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Phase III clinical trials performed primarily outside the United States (U.S.) demonstrate that intravesical instillation of chemotherapy immediately following transurethral resection of a bladder tumor (TURB) decreases recurrence rates. We sought to determine whether U.S. urologists have adopted this practice, and its potential effect on costs of bladder cancer (BC) care.
Using 1997–2004 MEDSTAT claims data, we identified patients with newly diagnosed BC who underwent cystoscopic biopsy or TURB, and those who received intravesical chemotherapy within one day after TURB. Economic consequences of this treatment compared to TURB alone were modeled using published efficacy estimates and Medicare reimbursements. We used a time horizon of 3-years and assumed that this treatment was given for all newly diagnosed low risk BC patients.
Between 1997 and 2004, we identified 16,748 patients with newly diagnosed BC, of whom 14,677 underwent cystoscopic biopsy or TURB. Of these, only 49 (0.33%) received same day intravesical instillation of chemotherapy. From 1997 through 2004, there has been little change in the use of this treatment. We estimated a 3-year savings of $538 to $690 (10 to12%) per patient treated with TURB and immediate intravesical chemotherapy compared with TURB alone, reflecting a yearly national savings of $ 19.8 to $24.8 million.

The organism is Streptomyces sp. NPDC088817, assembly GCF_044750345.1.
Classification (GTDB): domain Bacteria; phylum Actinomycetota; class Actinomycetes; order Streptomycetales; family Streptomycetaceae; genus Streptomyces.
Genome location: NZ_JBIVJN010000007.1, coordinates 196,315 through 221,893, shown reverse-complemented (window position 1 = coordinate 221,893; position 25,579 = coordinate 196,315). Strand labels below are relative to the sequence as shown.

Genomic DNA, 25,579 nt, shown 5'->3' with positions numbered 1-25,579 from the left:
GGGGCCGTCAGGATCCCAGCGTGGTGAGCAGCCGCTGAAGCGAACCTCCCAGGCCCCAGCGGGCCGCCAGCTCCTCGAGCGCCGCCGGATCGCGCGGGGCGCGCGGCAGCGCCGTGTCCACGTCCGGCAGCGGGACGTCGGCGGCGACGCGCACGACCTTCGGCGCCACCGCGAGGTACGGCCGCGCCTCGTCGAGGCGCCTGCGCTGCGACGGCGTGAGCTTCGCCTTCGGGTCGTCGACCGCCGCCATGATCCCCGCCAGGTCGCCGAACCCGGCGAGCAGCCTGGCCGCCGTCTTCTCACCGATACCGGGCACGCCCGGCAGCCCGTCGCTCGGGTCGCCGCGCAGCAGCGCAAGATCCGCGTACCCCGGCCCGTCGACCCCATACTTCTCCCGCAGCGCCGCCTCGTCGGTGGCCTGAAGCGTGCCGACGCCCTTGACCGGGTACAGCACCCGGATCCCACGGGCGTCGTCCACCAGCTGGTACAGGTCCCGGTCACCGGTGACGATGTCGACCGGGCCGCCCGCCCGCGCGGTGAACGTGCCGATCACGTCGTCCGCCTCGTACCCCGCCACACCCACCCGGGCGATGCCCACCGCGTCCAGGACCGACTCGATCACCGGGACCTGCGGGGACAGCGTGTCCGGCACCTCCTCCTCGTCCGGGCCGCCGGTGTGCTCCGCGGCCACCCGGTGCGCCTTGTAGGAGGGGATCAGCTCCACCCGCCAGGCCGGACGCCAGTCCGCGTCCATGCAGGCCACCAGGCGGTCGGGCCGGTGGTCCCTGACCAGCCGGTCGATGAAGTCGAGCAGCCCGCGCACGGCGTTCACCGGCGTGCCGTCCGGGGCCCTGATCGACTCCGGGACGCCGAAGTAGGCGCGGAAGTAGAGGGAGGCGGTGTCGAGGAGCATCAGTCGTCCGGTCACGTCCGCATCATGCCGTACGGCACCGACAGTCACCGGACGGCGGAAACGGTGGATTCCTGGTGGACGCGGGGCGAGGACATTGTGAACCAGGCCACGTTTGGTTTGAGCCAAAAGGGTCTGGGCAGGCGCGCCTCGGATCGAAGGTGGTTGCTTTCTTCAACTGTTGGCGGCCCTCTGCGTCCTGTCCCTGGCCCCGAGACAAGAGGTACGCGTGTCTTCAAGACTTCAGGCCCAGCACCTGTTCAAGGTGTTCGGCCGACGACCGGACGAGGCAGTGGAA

Instillation of intravesical chemotherapy immediately after TURB has not been embraced in the U.S. Adopting this policy would significantly lower the cost of BC care.
Bladder cancer is the fourth most commonly diagnosed cancer in men and the eighth in women in the United States (U.S.). An estimated 61,420 new cases will be diagnosed in 2007 and 13,060 patients will die of this disease(1).